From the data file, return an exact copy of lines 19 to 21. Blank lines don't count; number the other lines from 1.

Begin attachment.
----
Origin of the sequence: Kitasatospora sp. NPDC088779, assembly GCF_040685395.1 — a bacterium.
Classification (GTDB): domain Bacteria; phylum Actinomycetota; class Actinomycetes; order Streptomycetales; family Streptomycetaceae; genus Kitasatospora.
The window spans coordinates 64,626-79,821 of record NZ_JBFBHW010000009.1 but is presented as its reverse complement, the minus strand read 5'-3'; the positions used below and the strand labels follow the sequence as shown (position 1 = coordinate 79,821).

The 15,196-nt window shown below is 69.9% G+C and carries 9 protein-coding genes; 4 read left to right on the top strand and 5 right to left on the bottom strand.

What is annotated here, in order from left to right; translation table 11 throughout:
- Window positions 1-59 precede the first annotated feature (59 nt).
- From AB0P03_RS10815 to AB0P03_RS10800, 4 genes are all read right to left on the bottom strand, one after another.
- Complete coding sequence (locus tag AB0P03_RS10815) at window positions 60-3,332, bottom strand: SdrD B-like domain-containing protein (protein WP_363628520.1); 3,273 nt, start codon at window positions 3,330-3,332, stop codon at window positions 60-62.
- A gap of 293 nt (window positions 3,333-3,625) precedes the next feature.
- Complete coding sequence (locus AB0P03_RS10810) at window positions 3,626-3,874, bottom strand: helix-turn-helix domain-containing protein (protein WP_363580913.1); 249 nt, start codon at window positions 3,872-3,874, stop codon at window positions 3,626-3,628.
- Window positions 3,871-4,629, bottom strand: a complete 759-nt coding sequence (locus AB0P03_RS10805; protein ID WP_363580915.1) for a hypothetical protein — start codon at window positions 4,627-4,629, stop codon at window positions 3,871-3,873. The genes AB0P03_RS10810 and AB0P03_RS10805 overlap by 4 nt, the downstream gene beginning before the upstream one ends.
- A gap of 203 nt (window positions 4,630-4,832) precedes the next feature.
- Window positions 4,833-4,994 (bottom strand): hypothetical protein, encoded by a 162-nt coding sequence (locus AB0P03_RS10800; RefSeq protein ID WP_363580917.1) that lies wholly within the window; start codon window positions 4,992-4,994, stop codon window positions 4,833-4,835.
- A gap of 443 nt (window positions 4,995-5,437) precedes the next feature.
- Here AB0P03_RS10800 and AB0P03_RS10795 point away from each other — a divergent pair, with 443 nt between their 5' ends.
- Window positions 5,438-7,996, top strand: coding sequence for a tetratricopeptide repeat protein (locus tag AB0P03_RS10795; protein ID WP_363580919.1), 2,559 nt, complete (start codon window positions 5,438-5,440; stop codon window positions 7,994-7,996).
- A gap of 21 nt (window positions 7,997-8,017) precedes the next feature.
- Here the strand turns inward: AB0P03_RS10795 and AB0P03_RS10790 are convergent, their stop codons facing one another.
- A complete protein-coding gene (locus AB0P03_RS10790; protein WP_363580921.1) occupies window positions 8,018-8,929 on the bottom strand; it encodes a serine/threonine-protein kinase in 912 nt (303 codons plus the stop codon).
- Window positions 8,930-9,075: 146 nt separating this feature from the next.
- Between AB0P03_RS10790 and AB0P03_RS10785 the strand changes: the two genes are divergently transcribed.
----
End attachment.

- A complete protein-coding gene (locus AB0P03_RS10790; protein WP_363580921.1) occupies window positions 8,018-8,929 on the bottom strand; it encodes a serine/threonine-protein kinase in 912 nt (303 codons plus the stop codon).
- Window positions 8,930-9,075: 146 nt separating this feature from the next.
- Between AB0P03_RS10790 and AB0P03_RS10785 the strand changes: the two genes are divergently transcribed.